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Deploying Rules

This documentation is for rule writers who are planning to make their rules available to others.

Hosting and naming rules

New rules should go into their own GitHub repository under your organization. Contact the bazel-dev mailing list if you feel like your rules belong in the bazelbuild organization.

Repository names for Bazel rules are standardized on the following format: $ORGANIZATION/rules_$NAME. See examples on GitHub. For consistency, you must follow this same format when publishing your Bazel rules.

Make sure to use a descriptive GitHub repository description and README.html title, example:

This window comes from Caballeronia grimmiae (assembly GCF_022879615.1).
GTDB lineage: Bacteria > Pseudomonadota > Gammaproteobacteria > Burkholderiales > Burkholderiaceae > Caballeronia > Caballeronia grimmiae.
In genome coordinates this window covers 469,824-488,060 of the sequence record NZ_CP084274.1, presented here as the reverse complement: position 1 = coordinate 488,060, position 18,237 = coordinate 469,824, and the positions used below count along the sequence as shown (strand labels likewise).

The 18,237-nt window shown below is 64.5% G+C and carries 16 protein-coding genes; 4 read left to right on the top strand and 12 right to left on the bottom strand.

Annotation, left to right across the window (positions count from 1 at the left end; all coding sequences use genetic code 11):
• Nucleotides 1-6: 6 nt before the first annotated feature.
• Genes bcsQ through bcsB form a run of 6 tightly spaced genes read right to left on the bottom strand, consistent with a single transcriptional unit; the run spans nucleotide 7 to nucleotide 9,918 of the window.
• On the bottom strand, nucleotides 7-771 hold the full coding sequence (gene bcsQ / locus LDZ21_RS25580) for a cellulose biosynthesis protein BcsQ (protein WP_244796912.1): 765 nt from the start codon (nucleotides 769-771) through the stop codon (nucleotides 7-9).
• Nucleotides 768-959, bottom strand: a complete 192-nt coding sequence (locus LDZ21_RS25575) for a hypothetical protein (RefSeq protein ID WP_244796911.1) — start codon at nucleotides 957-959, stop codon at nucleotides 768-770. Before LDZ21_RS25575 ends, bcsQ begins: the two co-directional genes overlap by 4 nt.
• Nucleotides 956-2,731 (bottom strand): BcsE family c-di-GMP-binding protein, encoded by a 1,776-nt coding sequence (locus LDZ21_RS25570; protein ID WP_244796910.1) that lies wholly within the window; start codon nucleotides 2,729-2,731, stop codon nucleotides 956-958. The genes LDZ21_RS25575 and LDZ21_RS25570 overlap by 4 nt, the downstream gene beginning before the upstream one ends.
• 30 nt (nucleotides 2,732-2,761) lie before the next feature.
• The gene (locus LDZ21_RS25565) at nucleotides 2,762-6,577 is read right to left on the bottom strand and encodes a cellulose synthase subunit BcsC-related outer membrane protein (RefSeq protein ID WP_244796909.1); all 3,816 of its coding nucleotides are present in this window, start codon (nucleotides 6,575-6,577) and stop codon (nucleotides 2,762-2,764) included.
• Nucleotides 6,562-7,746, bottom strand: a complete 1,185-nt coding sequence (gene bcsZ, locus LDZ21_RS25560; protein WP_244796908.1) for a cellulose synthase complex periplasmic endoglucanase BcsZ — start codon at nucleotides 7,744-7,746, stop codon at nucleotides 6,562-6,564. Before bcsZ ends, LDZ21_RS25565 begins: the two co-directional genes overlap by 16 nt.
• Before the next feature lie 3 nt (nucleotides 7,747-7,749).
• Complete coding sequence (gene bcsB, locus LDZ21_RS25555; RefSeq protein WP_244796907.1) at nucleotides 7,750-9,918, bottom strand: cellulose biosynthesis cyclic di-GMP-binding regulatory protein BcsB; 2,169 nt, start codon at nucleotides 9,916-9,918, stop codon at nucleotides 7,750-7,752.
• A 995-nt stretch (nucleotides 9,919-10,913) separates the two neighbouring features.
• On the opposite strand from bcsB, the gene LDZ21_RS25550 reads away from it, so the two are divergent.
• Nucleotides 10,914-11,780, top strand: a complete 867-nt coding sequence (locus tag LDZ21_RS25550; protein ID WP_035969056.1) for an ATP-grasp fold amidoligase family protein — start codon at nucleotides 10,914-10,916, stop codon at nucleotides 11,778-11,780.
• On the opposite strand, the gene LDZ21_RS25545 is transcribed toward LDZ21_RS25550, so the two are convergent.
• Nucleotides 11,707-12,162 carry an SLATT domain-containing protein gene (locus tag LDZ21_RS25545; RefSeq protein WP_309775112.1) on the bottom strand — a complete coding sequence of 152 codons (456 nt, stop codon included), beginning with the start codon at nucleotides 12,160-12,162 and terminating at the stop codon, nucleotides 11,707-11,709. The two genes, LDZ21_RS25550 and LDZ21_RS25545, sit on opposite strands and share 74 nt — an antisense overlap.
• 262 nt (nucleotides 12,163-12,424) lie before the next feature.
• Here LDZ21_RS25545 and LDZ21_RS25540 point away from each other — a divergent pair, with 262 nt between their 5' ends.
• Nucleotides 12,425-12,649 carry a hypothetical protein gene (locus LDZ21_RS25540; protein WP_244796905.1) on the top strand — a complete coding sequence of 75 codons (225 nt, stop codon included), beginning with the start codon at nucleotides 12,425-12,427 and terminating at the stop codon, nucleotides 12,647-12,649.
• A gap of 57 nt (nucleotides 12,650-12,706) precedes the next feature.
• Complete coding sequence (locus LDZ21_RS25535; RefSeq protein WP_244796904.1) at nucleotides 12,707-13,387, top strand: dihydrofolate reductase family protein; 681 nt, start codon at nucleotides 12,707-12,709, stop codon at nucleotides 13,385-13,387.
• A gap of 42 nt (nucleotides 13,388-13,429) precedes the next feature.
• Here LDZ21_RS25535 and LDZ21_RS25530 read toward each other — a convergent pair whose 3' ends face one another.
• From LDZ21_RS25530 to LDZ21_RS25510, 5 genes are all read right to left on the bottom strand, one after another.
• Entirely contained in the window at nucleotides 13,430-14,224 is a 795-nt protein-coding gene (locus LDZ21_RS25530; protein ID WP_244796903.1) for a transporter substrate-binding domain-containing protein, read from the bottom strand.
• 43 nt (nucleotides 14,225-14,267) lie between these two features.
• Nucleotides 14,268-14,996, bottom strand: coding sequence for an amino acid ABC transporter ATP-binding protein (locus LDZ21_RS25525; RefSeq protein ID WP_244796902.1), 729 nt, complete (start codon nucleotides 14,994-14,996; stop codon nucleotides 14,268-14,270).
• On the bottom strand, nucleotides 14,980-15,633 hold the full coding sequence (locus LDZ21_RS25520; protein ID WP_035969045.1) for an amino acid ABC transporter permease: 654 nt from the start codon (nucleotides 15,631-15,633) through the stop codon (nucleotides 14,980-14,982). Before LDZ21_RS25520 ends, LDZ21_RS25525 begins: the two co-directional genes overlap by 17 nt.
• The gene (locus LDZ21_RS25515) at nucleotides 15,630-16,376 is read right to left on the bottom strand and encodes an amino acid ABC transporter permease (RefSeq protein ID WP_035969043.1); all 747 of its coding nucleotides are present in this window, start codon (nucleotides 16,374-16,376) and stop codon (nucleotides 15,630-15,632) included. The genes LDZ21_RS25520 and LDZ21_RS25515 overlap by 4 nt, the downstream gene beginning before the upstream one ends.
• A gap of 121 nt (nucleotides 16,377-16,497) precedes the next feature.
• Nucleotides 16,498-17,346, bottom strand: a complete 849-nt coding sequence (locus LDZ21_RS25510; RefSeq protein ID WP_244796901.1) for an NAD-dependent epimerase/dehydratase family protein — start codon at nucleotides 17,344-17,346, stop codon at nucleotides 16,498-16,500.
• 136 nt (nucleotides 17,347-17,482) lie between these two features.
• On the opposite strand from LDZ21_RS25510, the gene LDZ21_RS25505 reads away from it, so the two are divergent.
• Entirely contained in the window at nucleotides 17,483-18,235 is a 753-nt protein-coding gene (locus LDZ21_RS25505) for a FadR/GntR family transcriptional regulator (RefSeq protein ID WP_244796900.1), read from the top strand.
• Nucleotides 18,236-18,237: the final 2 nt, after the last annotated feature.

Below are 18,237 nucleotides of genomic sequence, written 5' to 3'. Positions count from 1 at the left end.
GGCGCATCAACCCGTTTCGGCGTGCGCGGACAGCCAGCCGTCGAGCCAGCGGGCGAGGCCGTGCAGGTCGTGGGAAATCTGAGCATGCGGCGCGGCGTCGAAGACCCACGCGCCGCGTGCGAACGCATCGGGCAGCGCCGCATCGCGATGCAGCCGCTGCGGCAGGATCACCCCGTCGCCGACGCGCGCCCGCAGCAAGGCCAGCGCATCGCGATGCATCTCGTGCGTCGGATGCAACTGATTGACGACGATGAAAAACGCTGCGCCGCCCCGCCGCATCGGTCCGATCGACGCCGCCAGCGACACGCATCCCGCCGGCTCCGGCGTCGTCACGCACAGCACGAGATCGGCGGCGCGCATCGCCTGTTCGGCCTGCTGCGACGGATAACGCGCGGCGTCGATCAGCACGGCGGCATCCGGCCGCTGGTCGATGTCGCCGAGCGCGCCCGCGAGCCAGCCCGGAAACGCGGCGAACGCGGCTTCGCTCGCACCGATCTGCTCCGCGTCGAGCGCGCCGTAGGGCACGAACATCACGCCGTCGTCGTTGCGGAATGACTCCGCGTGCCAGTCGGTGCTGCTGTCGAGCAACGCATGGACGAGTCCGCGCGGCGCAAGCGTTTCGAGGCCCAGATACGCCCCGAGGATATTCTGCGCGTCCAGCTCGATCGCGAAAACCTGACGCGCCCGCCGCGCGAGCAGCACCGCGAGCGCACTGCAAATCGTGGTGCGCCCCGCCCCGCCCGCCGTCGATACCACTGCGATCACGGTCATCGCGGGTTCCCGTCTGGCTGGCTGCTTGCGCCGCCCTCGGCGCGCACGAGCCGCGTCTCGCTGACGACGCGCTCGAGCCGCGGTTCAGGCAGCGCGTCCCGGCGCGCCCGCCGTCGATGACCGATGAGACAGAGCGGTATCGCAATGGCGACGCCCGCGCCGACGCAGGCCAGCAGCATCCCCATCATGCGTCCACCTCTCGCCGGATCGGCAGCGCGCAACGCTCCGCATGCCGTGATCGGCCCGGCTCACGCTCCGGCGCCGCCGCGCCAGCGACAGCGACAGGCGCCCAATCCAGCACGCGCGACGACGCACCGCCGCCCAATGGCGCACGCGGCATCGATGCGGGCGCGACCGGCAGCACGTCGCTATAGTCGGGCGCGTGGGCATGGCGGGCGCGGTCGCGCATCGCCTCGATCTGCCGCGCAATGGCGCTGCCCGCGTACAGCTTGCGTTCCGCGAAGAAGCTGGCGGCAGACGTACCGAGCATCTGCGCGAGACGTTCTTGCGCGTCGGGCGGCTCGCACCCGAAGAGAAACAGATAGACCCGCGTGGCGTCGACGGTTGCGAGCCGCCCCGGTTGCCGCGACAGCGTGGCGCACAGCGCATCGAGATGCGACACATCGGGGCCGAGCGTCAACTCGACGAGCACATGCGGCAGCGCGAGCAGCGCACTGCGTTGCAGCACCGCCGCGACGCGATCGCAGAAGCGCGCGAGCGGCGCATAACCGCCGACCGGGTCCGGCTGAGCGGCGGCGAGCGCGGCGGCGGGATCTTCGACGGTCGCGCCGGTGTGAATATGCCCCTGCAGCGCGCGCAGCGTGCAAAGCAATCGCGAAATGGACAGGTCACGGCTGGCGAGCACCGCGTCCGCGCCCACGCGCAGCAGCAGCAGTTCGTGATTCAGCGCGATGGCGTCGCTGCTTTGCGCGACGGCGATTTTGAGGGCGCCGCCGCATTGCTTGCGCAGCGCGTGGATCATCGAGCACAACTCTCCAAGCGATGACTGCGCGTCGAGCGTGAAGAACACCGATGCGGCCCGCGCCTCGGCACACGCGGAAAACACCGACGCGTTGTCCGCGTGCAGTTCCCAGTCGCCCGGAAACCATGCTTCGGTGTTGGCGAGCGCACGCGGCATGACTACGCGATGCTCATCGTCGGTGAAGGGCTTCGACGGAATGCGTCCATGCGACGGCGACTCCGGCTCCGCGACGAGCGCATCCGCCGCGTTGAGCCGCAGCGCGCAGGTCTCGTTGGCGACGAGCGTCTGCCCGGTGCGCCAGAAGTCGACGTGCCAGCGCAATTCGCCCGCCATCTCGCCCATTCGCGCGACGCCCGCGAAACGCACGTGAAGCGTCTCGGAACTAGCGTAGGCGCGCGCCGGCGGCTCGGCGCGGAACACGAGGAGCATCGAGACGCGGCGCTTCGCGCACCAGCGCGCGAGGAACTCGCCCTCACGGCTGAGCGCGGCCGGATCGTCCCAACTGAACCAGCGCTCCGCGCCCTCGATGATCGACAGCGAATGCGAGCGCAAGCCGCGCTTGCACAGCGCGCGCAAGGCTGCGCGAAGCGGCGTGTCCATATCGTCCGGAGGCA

• Repository name: bazelbuild/rules_go
  • Repository description: Go rules for Bazel
  • Repository tags: golang, bazel
  • README.html header: Go rules for Bazel (note the link to https://bazel.build which will guide users who are unfamiliar with Bazel to the right place)

Rules can be grouped either by language (e.g., Scala) or some notion of platform (e.g., Android).

Repository content

Every rule repository should have a certain layout so that users can quickly understand new rules.

For example, suppose we are writing new rules for the (make-believe) mockascript language. The repository will be named rules_mockascript. We would have the following structure:

/
  LICENSE
  README
  WORKSPACE
  mockascript/
    constraints/
      BUILD
    BUILD
    defs.bzl
  tests/
    BUILD
    some_test.sh
    another_test.py
  examples/
    BUILD
    bin.mocs
    lib.mocs
    test.mocs

README